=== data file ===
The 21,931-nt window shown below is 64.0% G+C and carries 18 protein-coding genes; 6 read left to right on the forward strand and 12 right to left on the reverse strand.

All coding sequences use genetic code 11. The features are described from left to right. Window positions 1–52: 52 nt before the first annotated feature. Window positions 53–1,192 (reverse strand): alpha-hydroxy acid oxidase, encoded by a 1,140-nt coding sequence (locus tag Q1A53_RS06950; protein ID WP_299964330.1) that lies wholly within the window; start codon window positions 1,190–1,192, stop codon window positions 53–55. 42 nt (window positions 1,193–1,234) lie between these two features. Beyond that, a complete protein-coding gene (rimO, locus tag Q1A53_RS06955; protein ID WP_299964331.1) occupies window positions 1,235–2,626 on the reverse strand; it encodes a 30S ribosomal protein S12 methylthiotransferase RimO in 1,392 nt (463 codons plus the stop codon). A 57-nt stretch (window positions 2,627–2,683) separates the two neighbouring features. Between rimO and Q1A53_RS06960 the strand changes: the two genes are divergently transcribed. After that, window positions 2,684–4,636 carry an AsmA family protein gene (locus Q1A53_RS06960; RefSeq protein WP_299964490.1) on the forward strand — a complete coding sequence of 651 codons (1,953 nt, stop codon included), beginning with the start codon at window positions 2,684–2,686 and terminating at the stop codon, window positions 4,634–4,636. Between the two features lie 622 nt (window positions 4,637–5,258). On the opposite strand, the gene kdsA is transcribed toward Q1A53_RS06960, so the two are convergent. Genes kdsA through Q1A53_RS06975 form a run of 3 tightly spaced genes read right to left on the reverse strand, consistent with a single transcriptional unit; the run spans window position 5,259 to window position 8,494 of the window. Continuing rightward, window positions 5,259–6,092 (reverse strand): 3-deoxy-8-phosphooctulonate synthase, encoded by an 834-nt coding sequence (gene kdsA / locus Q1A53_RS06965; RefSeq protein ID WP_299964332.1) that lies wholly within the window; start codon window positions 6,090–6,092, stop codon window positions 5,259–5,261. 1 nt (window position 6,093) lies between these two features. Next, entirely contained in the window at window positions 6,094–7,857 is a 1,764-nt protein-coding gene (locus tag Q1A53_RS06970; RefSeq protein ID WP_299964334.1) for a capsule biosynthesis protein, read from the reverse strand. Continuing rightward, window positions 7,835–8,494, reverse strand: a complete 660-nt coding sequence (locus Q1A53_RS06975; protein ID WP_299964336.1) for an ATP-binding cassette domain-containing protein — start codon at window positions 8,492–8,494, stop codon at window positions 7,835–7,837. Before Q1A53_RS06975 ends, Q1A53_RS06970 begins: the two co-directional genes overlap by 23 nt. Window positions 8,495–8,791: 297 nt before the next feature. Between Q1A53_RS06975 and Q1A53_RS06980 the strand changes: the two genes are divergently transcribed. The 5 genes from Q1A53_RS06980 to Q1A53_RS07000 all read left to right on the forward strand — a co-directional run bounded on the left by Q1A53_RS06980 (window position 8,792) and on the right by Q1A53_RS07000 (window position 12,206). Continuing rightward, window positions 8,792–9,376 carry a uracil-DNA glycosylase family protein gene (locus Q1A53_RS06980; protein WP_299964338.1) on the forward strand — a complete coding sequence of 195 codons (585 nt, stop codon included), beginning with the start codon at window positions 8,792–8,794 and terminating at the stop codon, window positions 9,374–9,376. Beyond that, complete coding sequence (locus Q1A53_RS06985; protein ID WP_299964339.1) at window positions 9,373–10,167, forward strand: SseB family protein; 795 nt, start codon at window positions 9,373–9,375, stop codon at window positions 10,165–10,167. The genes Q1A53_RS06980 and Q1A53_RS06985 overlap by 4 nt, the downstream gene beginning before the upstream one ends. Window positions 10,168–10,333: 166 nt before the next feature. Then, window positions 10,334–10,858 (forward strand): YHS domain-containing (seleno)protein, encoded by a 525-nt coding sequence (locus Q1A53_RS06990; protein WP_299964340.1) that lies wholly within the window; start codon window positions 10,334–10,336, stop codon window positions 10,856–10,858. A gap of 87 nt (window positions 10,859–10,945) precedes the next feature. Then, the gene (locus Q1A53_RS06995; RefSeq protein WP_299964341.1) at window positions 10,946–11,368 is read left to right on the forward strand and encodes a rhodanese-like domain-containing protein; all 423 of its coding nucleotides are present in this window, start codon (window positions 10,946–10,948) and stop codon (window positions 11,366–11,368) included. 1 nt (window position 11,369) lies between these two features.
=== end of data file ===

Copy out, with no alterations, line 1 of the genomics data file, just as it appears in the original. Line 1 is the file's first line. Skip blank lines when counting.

The 21,931-nt window shown below is 64.0% G+C and carries 18 protein-coding genes; 6 read left to right on the forward strand and 12 right to left on the reverse strand.